RAJGIR: The picturesque Rajgir, or Rajagriha as it was known in the past (literally, the abode of kings) is surrounded by the meandering river Banganga and 5 hills.
During the lifetime of the Buddha this was the capital of the powerful Magadhan kingdom, ruled by the virtuous King Bimbisara. The hills and caves surrounding Rajagriha were home to spiritual teachers, ranging from the materialism of the early Charavaka school to the metaphysics of Upanishadic philosophers.
Like many others in search of truth, Prince Siddhartha, after he renounced his royal heritage came to this city to seek the path of vation.
Siddhartha overwhelmed the citizens of Rajagriha with his serenity and grace. Even the king went to meet the ascetic and was amazed to learn that he was a kshatriya of royal descent. Bimbisara offered half his kingdom to Siddhartha but all he received was an assurance that when Siddhartha achieved his gola he would return to Rajagriha.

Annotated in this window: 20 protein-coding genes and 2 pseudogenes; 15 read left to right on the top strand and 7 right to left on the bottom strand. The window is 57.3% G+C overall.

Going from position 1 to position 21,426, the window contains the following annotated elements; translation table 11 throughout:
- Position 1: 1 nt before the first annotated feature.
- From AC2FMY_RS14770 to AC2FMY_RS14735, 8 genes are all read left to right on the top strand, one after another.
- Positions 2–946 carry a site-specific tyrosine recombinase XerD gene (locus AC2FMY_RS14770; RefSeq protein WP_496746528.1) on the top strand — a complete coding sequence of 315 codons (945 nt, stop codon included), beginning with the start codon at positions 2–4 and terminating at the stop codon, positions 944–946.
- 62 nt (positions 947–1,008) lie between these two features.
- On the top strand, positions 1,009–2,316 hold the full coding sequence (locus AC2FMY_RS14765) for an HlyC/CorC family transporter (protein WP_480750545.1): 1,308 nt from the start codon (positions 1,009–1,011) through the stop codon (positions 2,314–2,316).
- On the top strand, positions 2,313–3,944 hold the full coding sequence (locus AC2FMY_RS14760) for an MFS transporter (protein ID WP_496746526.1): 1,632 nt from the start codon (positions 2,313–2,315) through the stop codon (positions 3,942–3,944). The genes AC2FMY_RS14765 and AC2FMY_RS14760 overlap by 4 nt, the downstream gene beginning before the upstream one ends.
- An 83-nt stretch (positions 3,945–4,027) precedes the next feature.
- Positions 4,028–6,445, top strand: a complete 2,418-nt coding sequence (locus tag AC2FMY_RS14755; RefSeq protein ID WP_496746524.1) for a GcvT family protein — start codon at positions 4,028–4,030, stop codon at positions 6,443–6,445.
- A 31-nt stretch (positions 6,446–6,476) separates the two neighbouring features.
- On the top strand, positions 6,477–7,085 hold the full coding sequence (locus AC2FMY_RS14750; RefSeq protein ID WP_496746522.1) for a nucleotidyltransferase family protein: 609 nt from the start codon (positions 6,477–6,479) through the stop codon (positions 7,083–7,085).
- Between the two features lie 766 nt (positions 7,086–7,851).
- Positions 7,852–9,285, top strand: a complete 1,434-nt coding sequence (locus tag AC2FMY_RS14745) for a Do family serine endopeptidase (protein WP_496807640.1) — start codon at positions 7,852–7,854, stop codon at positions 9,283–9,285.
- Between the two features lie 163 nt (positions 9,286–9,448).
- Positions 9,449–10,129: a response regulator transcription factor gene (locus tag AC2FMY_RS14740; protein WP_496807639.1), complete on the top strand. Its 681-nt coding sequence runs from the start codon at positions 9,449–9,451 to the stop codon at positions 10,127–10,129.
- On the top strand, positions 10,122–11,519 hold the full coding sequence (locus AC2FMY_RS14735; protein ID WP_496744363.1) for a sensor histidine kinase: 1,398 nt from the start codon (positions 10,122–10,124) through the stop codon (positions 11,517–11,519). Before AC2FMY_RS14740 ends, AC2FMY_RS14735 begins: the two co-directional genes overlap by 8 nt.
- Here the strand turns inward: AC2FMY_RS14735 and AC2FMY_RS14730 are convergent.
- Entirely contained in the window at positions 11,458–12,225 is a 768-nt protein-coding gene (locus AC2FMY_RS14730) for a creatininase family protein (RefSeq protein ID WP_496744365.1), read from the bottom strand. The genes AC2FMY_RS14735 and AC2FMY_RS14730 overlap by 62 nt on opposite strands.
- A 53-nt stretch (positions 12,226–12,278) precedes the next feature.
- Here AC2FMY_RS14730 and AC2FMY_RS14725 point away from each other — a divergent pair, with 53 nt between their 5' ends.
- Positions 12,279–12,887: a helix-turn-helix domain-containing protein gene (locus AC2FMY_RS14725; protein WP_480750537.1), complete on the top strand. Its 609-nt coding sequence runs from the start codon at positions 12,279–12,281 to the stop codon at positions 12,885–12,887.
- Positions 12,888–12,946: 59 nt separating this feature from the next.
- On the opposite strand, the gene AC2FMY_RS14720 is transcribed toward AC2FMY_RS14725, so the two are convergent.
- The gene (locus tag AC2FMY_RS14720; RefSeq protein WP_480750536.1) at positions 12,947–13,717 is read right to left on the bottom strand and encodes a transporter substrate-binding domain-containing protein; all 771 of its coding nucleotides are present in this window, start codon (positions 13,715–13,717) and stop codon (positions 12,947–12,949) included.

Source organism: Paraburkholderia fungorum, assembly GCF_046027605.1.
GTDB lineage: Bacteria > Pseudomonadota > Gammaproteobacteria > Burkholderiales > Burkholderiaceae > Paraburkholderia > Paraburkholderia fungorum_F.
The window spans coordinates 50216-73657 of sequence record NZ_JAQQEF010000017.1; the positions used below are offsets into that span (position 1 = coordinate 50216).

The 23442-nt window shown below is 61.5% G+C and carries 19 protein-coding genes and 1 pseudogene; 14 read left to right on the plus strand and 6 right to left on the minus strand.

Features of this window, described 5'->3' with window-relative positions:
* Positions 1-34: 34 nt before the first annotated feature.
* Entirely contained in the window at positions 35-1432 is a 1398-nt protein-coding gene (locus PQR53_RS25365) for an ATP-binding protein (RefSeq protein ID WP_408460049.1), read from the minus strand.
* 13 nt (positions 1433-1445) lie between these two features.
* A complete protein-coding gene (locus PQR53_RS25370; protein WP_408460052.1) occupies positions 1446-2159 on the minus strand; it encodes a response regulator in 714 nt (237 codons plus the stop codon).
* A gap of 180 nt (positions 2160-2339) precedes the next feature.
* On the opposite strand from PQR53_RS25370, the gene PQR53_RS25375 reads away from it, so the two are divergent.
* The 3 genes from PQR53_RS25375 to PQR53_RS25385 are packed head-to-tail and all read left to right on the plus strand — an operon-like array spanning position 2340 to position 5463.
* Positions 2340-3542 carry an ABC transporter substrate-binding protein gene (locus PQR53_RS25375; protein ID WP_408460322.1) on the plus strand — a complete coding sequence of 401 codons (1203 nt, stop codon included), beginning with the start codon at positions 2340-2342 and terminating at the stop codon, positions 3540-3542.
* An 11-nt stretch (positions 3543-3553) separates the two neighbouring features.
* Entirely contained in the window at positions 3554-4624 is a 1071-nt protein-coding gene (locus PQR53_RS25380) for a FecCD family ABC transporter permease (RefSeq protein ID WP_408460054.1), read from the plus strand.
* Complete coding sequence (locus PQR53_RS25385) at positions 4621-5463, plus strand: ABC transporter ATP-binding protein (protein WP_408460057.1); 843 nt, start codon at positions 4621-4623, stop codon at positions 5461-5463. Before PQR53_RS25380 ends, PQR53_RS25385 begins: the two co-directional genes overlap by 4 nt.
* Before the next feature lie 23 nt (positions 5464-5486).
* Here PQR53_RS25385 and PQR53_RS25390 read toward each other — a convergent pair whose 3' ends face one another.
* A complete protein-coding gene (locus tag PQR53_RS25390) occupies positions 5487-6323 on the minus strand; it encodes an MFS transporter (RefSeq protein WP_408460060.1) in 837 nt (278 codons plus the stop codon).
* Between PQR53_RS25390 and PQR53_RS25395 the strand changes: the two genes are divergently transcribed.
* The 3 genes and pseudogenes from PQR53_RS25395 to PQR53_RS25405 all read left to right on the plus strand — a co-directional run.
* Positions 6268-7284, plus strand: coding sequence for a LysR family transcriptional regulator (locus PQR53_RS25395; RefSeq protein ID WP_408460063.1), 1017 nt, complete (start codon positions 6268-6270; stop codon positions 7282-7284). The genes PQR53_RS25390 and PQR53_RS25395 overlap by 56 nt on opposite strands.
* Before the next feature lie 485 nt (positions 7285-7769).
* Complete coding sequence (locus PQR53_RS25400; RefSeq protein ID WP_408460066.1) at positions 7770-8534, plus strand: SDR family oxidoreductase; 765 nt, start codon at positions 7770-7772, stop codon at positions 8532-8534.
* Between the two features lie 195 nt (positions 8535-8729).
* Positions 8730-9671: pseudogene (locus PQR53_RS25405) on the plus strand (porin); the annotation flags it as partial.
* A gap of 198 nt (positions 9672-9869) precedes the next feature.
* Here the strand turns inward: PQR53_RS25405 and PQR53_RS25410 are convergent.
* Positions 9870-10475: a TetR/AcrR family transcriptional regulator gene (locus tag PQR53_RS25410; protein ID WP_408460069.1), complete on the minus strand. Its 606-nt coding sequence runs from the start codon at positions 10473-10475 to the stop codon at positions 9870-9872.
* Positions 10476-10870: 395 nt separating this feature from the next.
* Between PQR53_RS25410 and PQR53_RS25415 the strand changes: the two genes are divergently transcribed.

The first Buddhist structures at Rajgir were raised when Ajatsatni built a monastery, and a stupa over his share of the Buddha's ashes. That reliquary is now a mound used as a graveyard. The Japanese much later have built the World Peace Stupa, with its gilded images of the Buddha. Rajgir also has the Nipponzan Myohoji, the Japanese temple, and the Centaur Hokke Club which offers some traditional facilities to Japanese pilgrims.
The nearest airport is Patna 100 k.m. away.
The nearest mainline is Bhakhtiyarpur, 54 km, though the top line connects Rajgir .
Hundred kilometre southest of Patna, Rajgir is connected by an excellent road to Patna as well as to Bodh Gaya, which is 70 kms away. The ancient university, Nalanda, is just 11 km from here.